A more sophisticated method, the half-cell potential technique, assesses rebar corrosion by measuring the voltage between the rebar in the concrete and a reference electrode placed on the surface of the concrete. Because this approach is more sensitive to rebar corrosion than acoustical sounding, it detects corrosion before delamination has happened.
Unfortunately, half-cell potential cannot be used on bridges with asphalt overlays. Bare concrete is required. The method also requires closing the bridge and workers need more time to complete the process because measurements are done following a grid pattern over the bridge deck. The method is best for when you know deck repairs are required but you aren’t sure exactly where they are needed and what kind of repairs are necessary. The method helps determine if a deck needs to be completely removed or whether in-place cut-and-patch repairs will suffice.
The infrared method relies on changes in infrared radiation from the surface of concrete to indicate corrosion. This can be done by mounting the equipment on a vehicle to get the job done quickly and having less bridge downtime. However, the infrared technique has to be done when there is a big difference between the temperature of the bridge surface and the ambient air. Also, it cannot be done on bridges with asphalt overlays.
More new bridges, or just better maintenance of old ones?
Visual inspection is, as its name implies, a low-tech method for mapping cracks, spalling and potholes. It pinpoints only apparent damage and it certainly won’t tell you the condition of the concrete’s interior. In this way, it tells you only the obvious.
The most technically sophisticated non-destructive testing methods use ground-penetrating radar (GPR) which involves radar pulses to get an image of the subsurface. Generally speaking, GPR can be used in rock, soil, ice, fresh water, pavements and other structures. The technique uses electromagnetic radiation in the microwave band — UHF/VHF frequencies – that are bounced back from subsurface structures. The reflected signals detect objects, changes in material, voids and cracks. Unlike other testing methods, GPR can be used for testing asphalt as well as concrete highway surfaces and bridge decks.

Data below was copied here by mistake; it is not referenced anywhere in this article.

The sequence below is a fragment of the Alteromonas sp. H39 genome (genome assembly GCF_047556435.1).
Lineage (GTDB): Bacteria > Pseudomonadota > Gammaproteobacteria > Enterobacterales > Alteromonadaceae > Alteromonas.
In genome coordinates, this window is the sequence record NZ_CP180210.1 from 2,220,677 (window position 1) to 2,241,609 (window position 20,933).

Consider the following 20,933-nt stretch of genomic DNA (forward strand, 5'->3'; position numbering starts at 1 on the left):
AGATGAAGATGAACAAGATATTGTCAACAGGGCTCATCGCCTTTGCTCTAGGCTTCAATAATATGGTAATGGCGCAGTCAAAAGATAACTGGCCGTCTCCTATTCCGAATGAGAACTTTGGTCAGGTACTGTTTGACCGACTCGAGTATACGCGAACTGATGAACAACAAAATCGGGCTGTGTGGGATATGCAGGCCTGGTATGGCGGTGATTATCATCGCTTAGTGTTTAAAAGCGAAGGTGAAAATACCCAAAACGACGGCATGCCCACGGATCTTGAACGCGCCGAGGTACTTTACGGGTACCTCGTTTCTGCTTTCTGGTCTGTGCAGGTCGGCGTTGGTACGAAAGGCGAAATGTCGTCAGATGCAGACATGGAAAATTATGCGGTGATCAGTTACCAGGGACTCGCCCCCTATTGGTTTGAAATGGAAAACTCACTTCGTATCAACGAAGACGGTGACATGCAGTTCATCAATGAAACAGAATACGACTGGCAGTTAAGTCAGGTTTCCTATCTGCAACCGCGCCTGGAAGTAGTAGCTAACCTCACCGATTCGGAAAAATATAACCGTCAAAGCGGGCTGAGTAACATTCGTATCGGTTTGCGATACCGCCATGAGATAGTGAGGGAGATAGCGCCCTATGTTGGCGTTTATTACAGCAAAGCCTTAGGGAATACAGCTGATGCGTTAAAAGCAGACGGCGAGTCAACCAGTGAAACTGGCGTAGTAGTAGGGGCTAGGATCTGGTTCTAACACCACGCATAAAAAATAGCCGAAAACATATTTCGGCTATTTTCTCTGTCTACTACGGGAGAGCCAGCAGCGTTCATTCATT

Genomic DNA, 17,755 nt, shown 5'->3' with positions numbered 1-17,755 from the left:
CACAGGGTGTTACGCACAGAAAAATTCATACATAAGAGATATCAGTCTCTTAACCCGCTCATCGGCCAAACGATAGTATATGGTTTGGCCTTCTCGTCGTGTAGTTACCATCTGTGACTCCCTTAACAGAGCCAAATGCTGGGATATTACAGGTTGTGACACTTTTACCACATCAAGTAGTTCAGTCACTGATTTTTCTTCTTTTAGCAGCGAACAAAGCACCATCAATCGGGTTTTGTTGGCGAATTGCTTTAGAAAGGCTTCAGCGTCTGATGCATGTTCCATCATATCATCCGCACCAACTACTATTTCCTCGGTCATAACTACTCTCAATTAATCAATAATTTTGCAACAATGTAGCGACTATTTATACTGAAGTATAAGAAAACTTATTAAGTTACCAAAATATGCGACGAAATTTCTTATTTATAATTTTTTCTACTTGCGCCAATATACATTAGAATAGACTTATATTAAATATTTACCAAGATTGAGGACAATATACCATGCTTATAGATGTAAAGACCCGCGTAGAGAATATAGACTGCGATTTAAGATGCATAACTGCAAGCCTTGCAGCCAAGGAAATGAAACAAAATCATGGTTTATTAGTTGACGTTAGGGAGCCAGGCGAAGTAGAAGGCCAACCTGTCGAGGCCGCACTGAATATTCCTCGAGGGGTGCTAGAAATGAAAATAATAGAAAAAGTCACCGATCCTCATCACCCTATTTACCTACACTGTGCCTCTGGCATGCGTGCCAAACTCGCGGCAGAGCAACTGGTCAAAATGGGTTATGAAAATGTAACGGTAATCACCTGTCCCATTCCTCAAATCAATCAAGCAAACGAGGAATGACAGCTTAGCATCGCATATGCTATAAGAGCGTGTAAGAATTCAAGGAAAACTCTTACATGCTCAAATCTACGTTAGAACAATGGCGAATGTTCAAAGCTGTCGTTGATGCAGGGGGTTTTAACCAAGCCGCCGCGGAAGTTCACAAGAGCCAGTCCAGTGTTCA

The two most common types of GPR for bridge surface measurement are ground-coupled and air-launched. Ground-coupled systems rely upon an antenna placed very close to the road surface while air-launched systems use directional antennas aimed at the surface from a height of around 30cm to 50cm.
Ground-coupled GPR systems are typically mounted on a cart pushed by a worker or it can be loaded onto a vehicle traveling about 8kph. This includes the antenna and a controller. The radar looks for weakness in the returning radar signal from the reinforcing steel; the weaker the signal, the more deterioration. This technique shows the location and depth of rebar, tie bars and dowel bars.
Because ground-coupled antennas are so close to the object’s surface, there is less likelihood of radio frequency interference from emitters such as mobile phone masts and TV broadcasting towers. But because they are so close to the object’s surface, the equipment cannot be moved along too fast and typically is rolled along at below normal highway speeds. Air-launched antennas, though, can be moved along at speeds of up to 105kph and still get good readings.
There are a number of advantages of GPR technology, such as being well suited for prioitising work for budgetary purposes. Whereas acoustical methods are very subjective, GPR data is quantitative.
No matter what non-destructive testing method is used, a certain amount of coring, the drilling of a hole to view the concrete and rebar condition, and chipping, literally chipping away to view the rebar, may be needed to back the deterioration map. It’s a confidence boost knowing your testing method has worked, but core samples can also measure the mechanical properties of the concrete – the compressive and shear strength. All this is useful information beyond what the non-destructive methods provide.